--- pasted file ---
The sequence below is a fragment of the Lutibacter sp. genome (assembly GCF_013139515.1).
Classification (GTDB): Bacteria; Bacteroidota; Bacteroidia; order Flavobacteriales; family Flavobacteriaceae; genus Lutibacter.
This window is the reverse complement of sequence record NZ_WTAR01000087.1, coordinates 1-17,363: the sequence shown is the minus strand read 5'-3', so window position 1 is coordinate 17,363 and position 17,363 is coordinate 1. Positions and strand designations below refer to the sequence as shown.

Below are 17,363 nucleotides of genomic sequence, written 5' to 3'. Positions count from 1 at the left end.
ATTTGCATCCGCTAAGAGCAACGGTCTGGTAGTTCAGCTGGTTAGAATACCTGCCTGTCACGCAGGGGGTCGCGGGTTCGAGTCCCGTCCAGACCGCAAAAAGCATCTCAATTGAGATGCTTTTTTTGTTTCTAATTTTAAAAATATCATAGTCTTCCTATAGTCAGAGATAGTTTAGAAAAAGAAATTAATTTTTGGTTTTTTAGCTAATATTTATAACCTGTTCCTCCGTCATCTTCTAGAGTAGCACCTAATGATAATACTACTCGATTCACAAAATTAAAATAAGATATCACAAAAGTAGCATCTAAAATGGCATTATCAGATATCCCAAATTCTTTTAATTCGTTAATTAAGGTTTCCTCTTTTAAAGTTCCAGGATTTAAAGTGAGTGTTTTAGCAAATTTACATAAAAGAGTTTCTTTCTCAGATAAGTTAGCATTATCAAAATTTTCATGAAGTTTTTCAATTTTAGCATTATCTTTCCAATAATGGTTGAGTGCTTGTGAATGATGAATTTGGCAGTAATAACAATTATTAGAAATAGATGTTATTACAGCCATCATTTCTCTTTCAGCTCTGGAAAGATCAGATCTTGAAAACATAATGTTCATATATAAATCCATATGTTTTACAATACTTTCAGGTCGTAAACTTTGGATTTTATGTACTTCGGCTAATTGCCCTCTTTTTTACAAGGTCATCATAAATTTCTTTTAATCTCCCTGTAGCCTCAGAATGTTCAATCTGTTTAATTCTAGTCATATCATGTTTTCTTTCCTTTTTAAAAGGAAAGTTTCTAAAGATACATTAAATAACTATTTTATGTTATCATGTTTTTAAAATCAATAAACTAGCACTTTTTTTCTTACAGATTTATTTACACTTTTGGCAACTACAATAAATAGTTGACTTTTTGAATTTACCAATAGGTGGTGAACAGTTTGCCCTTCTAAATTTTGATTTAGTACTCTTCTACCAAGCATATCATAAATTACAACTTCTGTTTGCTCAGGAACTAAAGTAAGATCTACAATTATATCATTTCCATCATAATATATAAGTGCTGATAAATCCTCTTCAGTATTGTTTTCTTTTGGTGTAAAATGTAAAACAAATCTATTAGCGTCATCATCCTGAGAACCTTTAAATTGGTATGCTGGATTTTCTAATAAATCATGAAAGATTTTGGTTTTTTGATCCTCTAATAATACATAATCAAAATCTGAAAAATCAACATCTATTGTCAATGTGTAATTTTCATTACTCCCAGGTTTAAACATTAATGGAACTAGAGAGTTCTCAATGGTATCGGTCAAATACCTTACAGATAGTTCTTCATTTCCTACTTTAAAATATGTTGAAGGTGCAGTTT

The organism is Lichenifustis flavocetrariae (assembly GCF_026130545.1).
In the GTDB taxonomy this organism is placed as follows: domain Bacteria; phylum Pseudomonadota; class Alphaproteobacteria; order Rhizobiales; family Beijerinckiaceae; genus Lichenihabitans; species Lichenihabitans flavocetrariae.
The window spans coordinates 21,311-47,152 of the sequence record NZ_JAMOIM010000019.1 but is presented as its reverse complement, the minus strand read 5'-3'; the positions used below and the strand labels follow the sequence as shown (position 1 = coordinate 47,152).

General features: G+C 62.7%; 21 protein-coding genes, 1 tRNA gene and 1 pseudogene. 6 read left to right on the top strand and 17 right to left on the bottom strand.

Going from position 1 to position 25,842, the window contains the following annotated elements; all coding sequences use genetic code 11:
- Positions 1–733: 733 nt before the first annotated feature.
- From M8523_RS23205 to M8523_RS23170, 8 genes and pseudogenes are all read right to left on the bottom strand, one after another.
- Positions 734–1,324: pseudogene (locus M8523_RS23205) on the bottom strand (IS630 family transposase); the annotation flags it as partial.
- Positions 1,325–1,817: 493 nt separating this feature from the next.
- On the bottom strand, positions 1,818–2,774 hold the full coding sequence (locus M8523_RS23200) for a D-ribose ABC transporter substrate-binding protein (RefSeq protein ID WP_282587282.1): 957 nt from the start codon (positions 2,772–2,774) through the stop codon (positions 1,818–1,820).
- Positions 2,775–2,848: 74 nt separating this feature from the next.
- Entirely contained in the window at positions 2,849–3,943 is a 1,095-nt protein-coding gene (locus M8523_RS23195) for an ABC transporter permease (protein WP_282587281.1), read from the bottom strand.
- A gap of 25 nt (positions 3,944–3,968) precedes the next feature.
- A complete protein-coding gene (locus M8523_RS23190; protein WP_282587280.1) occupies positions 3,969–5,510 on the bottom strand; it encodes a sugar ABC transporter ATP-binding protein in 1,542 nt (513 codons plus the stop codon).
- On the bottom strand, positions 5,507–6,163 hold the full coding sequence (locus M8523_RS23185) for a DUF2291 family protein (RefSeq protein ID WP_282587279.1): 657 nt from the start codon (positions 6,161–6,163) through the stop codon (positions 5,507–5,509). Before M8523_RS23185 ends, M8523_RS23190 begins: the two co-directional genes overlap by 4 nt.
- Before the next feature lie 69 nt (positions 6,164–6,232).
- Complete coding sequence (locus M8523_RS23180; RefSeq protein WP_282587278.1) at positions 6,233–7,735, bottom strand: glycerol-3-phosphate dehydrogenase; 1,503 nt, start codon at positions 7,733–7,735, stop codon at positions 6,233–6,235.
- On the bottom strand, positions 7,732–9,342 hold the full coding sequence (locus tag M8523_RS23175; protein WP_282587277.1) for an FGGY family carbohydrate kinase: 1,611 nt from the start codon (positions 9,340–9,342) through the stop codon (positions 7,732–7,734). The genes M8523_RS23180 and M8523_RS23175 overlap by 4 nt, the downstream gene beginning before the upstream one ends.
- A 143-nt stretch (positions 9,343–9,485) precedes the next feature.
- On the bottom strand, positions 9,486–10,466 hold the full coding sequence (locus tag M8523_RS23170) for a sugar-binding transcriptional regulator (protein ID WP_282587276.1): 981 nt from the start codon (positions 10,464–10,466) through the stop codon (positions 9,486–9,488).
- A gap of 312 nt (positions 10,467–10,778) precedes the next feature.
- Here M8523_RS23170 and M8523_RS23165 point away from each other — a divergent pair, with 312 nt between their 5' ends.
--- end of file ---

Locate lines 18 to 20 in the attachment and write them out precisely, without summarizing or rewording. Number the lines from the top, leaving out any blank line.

- A gap of 25 nt (positions 3,944–3,968) precedes the next feature.
- A complete protein-coding gene (locus M8523_RS23190; protein WP_282587280.1) occupies positions 3,969–5,510 on the bottom strand; it encodes a sugar ABC transporter ATP-binding protein in 1,542 nt (513 codons plus the stop codon).
- On the bottom strand, positions 5,507–6,163 hold the full coding sequence (locus M8523_RS23185) for a DUF2291 family protein (RefSeq protein ID WP_282587279.1): 657 nt from the start codon (positions 6,161–6,163) through the stop codon (positions 5,507–5,509). Before M8523_RS23185 ends, M8523_RS23190 begins: the two co-directional genes overlap by 4 nt.